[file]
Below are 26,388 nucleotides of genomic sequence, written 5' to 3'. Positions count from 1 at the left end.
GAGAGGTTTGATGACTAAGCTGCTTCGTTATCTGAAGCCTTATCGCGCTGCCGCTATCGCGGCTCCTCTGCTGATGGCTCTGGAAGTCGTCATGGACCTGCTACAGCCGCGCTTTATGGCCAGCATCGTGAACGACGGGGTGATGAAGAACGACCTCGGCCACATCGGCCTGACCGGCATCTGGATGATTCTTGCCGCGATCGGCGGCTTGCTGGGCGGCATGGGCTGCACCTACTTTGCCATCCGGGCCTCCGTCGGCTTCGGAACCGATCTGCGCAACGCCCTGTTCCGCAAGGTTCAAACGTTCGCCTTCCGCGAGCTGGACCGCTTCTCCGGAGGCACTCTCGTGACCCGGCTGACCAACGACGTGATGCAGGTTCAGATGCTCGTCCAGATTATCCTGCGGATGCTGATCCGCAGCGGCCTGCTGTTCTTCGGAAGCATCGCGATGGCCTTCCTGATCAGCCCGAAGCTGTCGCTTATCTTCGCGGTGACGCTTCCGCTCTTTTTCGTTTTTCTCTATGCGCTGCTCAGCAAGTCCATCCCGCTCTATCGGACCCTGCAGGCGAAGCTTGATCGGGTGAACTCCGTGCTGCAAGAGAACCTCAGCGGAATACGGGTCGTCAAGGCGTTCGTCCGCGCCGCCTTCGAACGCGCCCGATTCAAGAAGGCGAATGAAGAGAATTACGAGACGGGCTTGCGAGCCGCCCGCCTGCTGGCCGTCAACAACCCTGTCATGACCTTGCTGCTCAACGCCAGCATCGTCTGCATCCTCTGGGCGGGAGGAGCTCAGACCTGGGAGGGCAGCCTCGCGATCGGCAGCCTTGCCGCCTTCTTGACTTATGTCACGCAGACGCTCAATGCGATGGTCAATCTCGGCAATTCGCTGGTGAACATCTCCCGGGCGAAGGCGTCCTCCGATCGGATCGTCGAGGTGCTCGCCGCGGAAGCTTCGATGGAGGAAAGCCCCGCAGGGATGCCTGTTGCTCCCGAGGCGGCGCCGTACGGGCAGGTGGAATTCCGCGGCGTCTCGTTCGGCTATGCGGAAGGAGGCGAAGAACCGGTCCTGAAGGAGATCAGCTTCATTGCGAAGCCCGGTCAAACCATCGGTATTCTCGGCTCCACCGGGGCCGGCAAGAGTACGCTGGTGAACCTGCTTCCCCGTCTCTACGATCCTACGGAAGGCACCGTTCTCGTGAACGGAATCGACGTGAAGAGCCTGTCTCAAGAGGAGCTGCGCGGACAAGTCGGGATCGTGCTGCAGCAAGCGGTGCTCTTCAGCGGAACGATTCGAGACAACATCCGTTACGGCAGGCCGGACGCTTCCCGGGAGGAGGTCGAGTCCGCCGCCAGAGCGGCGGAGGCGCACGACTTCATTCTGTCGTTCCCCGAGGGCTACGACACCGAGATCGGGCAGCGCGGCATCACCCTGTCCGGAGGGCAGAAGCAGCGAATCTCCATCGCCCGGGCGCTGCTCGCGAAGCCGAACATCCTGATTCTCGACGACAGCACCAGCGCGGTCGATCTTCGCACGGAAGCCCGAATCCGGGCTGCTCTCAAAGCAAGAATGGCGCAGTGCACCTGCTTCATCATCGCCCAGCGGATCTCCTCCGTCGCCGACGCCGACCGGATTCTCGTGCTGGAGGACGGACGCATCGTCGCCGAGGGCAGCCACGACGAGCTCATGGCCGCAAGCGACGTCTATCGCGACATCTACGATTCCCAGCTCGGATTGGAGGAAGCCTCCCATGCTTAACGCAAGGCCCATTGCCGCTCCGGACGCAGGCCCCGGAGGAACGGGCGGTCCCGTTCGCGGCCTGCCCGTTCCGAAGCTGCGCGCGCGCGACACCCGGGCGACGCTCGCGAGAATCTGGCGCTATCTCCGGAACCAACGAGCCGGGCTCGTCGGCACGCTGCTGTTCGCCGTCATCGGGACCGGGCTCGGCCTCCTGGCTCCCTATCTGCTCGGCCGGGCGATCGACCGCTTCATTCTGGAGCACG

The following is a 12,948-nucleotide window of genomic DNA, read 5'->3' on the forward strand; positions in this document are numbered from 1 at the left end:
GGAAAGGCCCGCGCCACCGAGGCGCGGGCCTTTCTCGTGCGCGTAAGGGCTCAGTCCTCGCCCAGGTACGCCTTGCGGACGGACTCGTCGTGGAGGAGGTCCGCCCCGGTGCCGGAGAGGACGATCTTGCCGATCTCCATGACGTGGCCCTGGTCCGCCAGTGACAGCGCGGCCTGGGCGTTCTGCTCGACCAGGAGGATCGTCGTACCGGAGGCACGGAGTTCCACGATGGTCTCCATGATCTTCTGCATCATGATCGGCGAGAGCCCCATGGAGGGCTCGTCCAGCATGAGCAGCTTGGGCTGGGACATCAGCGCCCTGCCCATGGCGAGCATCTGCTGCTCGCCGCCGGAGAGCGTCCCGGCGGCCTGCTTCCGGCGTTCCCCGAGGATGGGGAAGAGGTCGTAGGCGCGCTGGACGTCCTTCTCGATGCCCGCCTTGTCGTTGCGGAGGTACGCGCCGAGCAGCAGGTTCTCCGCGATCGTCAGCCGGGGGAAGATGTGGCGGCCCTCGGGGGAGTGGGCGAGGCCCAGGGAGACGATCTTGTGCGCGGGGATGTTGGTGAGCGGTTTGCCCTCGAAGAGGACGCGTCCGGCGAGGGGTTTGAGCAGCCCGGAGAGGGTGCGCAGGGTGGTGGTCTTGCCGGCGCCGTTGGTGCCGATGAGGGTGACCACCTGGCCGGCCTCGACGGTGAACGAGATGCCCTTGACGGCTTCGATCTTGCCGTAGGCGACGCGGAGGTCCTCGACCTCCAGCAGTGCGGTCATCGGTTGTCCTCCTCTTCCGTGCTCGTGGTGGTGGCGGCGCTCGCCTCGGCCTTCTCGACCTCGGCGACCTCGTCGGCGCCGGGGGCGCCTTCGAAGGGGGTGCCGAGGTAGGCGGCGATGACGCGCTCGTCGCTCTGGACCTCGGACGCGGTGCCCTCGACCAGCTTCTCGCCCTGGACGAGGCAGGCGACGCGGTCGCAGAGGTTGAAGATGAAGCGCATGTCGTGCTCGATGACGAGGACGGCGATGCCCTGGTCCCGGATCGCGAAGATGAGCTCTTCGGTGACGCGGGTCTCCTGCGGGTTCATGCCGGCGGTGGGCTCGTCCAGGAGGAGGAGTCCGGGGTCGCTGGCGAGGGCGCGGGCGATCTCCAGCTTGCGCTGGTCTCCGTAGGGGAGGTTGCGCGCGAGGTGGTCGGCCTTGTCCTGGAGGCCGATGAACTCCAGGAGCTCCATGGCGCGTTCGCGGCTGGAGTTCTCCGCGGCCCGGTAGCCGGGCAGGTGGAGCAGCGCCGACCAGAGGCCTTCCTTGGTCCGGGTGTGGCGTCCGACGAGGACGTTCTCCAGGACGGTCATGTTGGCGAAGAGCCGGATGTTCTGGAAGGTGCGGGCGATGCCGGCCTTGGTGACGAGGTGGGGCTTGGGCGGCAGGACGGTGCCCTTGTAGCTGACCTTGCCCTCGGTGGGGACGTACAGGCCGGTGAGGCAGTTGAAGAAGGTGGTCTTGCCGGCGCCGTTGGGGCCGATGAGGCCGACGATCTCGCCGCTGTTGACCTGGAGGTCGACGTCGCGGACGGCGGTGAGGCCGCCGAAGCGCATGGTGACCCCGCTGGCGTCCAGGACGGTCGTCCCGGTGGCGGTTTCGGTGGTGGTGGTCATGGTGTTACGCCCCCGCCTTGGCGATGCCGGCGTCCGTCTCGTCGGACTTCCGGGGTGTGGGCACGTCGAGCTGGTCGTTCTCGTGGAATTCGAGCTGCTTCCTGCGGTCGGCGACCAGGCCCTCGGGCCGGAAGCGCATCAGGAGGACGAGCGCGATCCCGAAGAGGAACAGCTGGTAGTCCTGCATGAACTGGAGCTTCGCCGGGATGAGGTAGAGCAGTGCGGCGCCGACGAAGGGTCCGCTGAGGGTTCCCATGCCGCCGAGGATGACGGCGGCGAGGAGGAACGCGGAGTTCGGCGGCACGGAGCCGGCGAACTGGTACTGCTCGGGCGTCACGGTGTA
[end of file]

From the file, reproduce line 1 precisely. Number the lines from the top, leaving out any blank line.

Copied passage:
Below are 26,388 nucleotides of genomic sequence, written 5' to 3'. Positions count from 1 at the left end.